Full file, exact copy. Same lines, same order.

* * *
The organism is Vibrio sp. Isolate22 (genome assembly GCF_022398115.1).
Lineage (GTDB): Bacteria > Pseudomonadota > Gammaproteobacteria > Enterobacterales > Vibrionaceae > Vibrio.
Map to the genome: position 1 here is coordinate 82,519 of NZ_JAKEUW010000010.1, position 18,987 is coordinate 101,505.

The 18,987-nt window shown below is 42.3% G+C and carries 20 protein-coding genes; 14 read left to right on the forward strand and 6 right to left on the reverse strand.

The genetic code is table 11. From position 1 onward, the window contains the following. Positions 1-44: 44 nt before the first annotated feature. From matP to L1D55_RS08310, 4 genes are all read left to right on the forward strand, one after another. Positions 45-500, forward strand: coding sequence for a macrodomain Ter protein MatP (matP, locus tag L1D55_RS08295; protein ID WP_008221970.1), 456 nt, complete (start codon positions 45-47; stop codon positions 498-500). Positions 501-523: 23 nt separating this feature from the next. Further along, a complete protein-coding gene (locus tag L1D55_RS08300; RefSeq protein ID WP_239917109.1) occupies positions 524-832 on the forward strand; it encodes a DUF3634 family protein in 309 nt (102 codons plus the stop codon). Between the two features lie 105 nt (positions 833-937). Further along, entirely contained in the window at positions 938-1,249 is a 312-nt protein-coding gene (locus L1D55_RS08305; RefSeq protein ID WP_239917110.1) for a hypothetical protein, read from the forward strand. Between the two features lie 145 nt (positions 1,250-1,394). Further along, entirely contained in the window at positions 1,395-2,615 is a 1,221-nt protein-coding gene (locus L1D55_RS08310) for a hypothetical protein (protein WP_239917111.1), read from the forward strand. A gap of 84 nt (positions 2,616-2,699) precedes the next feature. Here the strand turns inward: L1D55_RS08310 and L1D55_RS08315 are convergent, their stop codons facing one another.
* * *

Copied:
The organism is Vibrio sp. Isolate22 (genome assembly GCF_022398115.1).
Lineage (GTDB): Bacteria > Pseudomonadota > Gammaproteobacteria > Enterobacterales > Vibrionaceae > Vibrio.
Map to the genome: position 1 here is coordinate 82,519 of NZ_JAKEUW010000010.1, position 18,987 is coordinate 101,505.

The 18,987-nt window shown below is 42.3% G+C and carries 20 protein-coding genes; 14 read left to right on the forward strand and 6 right to left on the reverse strand.

The genetic code is table 11. From position 1 onward, the window contains the following. Positions 1-44: 44 nt before the first annotated feature. From matP to L1D55_RS08310, 4 genes are all read left to right on the forward strand, one after another. Positions 45-500, forward strand: coding sequence for a macrodomain Ter protein MatP (matP, locus tag L1D55_RS08295; protein ID WP_008221970.1), 456 nt, complete (start codon positions 45-47; stop codon positions 498-500). Positions 501-523: 23 nt separating this feature from the next. Further along, a complete protein-coding gene (locus tag L1D55_RS08300; RefSeq protein ID WP_239917109.1) occupies positions 524-832 on the forward strand; it encodes a DUF3634 family protein in 309 nt (102 codons plus the stop codon). Between the two features lie 105 nt (positions 833-937). Further along, entirely contained in the window at positions 938-1,249 is a 312-nt protein-coding gene (locus L1D55_RS08305; RefSeq protein ID WP_239917110.1) for a hypothetical protein, read from the forward strand. Between the two features lie 145 nt (positions 1,250-1,394). Further along, entirely contained in the window at positions 1,395-2,615 is a 1,221-nt protein-coding gene (locus L1D55_RS08310) for a hypothetical protein (protein WP_239917111.1), read from the forward strand. A gap of 84 nt (positions 2,616-2,699) precedes the next feature. Here the strand turns inward: L1D55_RS08310 and L1D55_RS08315 are convergent, their stop codons facing one another.